Archive for January, 2009
It looks as if the decision has been made, President Barack Obama will be allowed to keep his Blackberry. Politico’s Ben Smith reports incoming white house staffers were told last Friday that, indeed, the President would remain connected – but for them the news was not so bright. There will be no IM in the White House, and that’s a change that the white house staffers are not ready for.
This is an interesting policy, since Web 2.0 and real time communications have played such a significant role in the Obama campaign.
According to Smith:
“They just told us flat out we couldn’t IM in the White House,” groused one senior staffer Friday.
“It sucks. It’s really going to slow us down,” complained another, saying that lawyers had warned that, along with instant messaging, White House software will restrict users to a range of sites roughly “like your average grade school.”
At the heart this debate is The Presidential Records Act, which requires White House documents to be made publicly available five years after a president leaves office. The White House will obviously be archiving its emails to comply. But why stop there? After all, in many ways IM is really just instant email. For more than seven years now, corporations have embraced the benefits of IM and solved the compliance issues around storing and retrieving its content.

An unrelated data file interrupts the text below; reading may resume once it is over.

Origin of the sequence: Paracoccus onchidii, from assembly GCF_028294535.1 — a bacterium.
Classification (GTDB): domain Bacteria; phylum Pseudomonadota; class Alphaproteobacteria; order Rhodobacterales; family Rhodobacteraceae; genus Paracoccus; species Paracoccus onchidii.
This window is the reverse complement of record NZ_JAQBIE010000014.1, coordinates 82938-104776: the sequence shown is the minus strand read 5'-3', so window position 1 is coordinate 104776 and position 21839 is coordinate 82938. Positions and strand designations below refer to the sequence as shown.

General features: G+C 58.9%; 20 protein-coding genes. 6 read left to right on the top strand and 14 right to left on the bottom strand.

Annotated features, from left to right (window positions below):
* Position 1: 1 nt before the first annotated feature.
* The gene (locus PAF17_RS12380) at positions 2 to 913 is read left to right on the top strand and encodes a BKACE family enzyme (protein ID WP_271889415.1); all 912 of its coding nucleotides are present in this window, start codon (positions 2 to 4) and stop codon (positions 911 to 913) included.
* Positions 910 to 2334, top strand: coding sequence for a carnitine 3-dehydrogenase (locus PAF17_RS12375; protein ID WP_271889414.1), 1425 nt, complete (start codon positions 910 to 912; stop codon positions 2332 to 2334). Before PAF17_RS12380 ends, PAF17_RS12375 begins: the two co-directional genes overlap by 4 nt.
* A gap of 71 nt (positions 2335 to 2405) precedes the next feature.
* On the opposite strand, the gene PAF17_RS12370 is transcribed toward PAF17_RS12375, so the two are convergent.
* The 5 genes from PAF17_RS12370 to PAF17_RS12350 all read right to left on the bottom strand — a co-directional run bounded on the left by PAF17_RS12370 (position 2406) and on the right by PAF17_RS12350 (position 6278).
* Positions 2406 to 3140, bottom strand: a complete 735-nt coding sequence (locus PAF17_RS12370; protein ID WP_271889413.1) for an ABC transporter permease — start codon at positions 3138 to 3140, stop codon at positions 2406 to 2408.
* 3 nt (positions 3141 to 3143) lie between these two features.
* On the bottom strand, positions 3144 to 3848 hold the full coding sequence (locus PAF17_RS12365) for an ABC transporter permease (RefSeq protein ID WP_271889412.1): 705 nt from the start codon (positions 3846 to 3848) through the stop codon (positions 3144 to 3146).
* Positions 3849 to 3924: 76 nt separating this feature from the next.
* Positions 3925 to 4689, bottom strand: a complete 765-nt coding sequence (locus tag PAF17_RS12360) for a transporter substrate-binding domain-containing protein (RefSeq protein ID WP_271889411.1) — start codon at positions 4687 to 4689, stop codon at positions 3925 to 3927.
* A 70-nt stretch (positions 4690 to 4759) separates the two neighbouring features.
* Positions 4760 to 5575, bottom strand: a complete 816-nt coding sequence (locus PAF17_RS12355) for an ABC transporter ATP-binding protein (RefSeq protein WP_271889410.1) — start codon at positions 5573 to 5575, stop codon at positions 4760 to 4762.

In defense of the White House IT staff, even though IM seems like instant email to its users, its very different from a management standpoint. Instead of one email network under IT’s control, there are dozens of different IM networks in play where conversations occur in real time and involve any number of parties. It’s like solving a Rubics Cube as opposed to a flat picture puzzle – it can be done, but it’s a bit more complicated.
For example, a multi-party IM conversation can include numerous participants joining at different times, creating a requirement to make clear the context surrounding each participant’s understanding of the conversation. Who entered at what point, what did they hear and what did they say?
Or in terms that became familiar during the Watergate scandal, which was the catalyst for the adoption of the Presidential Records Retention Act, “Who knew what, and when?”
The technology exists to solve these problems, so my guess is that’s not all that’s behind the decision. IM conversations are by their nature casual, more like hallway conversations. So the fear is that if IM is archived, one day those walls will talk and the result may be embarrassing. Remember Mark Foley?
But Corporate America has dealt with this issue as well, and the White House could do the same. Employee education goes along way, along with proactive technology solutions like setting policies and real-time notifications to appear during their instant message conversations to let them know they are being monitored. If you tell the White House staffers they’re being monitored, I’m guessing they will use IM appropriately – no more or no less than they would with email. How often do you go over the speed limit when a Highway Patrol car is in the next lane?
Change. If anyone can do it, this administration can.